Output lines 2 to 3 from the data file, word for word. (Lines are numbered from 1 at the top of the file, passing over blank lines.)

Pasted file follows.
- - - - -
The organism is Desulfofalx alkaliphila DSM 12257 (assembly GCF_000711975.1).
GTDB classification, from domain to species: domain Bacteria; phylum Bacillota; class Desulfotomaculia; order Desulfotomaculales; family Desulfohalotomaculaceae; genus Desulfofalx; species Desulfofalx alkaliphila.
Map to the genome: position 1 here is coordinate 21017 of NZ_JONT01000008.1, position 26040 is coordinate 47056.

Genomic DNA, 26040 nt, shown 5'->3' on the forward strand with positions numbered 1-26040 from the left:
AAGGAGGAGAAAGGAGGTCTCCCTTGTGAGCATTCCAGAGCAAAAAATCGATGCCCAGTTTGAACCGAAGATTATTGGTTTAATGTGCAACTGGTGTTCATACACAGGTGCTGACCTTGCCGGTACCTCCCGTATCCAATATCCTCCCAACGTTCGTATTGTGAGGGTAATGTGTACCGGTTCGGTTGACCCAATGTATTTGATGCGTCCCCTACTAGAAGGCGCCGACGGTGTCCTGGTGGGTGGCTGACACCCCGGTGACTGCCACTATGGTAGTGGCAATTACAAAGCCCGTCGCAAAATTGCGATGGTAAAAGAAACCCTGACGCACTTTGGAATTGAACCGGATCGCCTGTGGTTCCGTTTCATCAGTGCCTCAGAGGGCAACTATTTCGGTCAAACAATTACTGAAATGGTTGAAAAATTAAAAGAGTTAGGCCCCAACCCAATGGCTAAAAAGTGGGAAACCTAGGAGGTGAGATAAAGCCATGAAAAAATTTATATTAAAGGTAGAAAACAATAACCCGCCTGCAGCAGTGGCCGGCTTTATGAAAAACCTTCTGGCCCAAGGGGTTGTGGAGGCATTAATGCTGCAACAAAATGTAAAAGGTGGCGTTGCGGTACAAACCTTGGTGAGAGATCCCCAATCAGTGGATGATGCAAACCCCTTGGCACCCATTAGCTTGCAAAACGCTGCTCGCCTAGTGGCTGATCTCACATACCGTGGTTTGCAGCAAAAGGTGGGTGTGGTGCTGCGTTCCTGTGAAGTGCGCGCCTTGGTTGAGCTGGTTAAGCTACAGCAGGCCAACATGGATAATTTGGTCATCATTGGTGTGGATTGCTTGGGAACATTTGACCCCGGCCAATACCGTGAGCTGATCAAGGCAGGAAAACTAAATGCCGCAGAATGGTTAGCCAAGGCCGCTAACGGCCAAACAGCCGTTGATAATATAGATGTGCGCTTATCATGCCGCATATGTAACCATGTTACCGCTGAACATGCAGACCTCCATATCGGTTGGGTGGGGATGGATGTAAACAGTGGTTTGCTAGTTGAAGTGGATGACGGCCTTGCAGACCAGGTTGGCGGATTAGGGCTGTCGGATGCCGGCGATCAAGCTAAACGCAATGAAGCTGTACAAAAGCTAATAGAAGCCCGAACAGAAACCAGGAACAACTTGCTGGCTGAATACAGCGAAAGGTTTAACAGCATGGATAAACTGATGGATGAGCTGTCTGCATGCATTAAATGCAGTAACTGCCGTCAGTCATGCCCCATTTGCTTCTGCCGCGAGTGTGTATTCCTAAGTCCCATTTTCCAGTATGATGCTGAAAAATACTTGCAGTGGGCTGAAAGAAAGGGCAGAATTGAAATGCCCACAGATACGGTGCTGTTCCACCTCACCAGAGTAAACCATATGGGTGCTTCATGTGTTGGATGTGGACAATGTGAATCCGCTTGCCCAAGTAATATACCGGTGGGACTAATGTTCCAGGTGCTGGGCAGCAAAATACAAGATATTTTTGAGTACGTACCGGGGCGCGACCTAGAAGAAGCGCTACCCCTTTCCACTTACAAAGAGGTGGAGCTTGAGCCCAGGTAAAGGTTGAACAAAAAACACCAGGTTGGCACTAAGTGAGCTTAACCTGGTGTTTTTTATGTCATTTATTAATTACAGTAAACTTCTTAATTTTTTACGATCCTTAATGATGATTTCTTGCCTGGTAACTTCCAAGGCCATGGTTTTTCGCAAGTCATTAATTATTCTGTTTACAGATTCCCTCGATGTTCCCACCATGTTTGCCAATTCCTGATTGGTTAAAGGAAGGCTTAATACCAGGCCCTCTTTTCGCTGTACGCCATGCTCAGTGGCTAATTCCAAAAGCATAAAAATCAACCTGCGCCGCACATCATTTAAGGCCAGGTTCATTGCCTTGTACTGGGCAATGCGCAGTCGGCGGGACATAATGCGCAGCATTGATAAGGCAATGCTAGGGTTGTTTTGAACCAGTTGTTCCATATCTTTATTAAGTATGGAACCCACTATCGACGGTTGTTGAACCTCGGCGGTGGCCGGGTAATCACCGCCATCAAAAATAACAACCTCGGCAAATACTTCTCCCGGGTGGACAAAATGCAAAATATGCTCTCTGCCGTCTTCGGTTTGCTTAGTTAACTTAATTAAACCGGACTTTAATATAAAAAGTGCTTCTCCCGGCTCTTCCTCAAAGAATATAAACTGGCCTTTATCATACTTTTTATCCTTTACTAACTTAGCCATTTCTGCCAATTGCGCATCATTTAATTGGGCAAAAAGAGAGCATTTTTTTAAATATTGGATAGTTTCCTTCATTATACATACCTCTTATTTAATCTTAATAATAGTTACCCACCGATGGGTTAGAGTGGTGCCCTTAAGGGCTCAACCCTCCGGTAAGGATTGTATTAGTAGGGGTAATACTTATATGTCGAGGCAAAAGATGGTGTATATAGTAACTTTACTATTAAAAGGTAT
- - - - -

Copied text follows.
GTDB classification, from domain to species: domain Bacteria; phylum Bacillota; class Desulfotomaculia; order Desulfotomaculales; family Desulfohalotomaculaceae; genus Desulfofalx; species Desulfofalx alkaliphila.
Map to the genome: position 1 here is coordinate 21017 of NZ_JONT01000008.1, position 26040 is coordinate 47056.